‘Markie’s Law,’ Intended To Keep Violent Inmates In Prison Longer, May Soon Reach Gov. Tom Wolf’s Desk

BEAVER COUNTY, Pa. (KDKA) — One year ago Wednesday, a deadly stabbing stunned a local neighborhood.

New Castle police say Keith Burley stabbed 8-year-old Markie Mason more than 100 times.


(Photo Credit: Family of Mark Mason)


On the anniversary of the little boy’s death, a new law intends to honor his memory.


“My son’s a victim, yes, but my son’s a hero,” the boy’s father, Mark Mason, told KDKA last year. “And I want my son remembered as a hero, not a victim.”


Burley left the state after allegedly killing Markie and was finally handcuffed more than nine hours after the little boy’s death.


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“He just wasn’t strong enough,” Mark said. “How can an 8-year-old fight a 43-year-old man with a knife?”


Burley was released from prison on parole in March 2019, just a few months before Markie’s death.


But it is what Burley did inside the prison that sparked “Markie’s Law.”


(Photo Credit: KDKA)


“Markie’s Law is set up on a very basic principle and that is that violent criminals should remain behind bars,” Rep. Aaron Bernstein said.


Bernstein drafted the bill in Markie’s honor, wanting to keep violent offenders behind bars longer if they are convicted of a violent crime while in jail.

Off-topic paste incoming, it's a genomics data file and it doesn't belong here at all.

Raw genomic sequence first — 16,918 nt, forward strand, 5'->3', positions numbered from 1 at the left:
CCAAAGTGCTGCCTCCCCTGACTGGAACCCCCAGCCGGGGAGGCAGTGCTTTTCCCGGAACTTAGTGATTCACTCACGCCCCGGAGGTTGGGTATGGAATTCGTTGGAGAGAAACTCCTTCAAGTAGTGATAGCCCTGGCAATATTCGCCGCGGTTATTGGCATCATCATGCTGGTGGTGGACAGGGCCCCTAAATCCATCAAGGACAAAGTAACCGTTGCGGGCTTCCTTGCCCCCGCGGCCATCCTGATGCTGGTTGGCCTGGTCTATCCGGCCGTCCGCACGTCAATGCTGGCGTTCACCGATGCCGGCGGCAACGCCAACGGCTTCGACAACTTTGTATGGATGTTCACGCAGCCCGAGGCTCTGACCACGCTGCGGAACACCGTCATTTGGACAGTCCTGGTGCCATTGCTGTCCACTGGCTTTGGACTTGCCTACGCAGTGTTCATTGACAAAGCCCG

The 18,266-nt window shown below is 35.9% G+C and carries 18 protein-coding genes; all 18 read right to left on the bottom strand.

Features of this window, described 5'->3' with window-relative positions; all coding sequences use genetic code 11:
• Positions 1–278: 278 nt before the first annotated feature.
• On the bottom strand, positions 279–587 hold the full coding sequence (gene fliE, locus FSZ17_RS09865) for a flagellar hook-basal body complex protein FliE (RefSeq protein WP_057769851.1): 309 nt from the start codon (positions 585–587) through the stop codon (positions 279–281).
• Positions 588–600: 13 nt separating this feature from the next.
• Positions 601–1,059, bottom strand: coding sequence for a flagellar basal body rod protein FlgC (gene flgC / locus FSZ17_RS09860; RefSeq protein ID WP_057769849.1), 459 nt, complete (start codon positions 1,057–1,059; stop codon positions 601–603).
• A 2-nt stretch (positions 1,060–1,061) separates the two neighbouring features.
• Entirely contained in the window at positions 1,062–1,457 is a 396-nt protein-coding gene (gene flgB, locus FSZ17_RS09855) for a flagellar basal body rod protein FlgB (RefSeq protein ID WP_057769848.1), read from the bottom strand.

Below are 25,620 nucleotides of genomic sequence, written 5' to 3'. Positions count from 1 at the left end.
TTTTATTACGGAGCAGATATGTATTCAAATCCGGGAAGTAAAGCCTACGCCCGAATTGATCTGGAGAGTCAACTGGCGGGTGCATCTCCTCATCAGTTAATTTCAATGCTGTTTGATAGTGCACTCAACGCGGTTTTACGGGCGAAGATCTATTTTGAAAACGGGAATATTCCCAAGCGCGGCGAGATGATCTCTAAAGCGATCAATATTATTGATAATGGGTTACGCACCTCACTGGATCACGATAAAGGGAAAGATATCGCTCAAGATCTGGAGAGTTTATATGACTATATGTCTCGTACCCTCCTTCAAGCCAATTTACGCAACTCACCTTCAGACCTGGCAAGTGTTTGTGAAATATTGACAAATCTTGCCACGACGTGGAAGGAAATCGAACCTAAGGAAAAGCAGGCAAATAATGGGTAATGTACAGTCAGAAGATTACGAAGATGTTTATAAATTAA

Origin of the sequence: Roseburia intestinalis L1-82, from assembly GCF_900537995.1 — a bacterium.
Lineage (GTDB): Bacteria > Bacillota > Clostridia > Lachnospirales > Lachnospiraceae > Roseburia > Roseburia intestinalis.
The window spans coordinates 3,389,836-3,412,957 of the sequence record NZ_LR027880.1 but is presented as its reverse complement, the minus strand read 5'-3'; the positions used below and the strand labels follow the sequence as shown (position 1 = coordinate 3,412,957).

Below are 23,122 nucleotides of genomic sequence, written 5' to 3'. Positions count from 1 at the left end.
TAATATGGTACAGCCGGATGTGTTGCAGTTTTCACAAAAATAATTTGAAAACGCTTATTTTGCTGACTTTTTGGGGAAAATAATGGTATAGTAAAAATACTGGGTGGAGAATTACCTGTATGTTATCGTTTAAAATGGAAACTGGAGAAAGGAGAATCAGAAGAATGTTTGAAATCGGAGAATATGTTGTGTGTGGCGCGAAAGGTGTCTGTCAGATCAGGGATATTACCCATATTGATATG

“If a prisoner commits an act of violence behind bars, they should be held accountable for that. And it would add two years onto their minimum sentence,” Rep. Bernstein said.


Two years to change, two years to get help, two years Markie didn’t get.


(Photo Credit: KDKA)


“Keith Burley was released from prison after committing numerous violent crimes behind bars,” Rep. Bernstein said. “We know that if this law was in place, he would have never of been out”


The bill has passed the state House and a Senate committee. The bill could soon reach the governor’s desk.


“We’re hopeful it gets done before summer break,” Rep. Bernstein said. “But if not, right when we come back in September, we look for this to be passed. And hopefully, the governor will sign this into law.”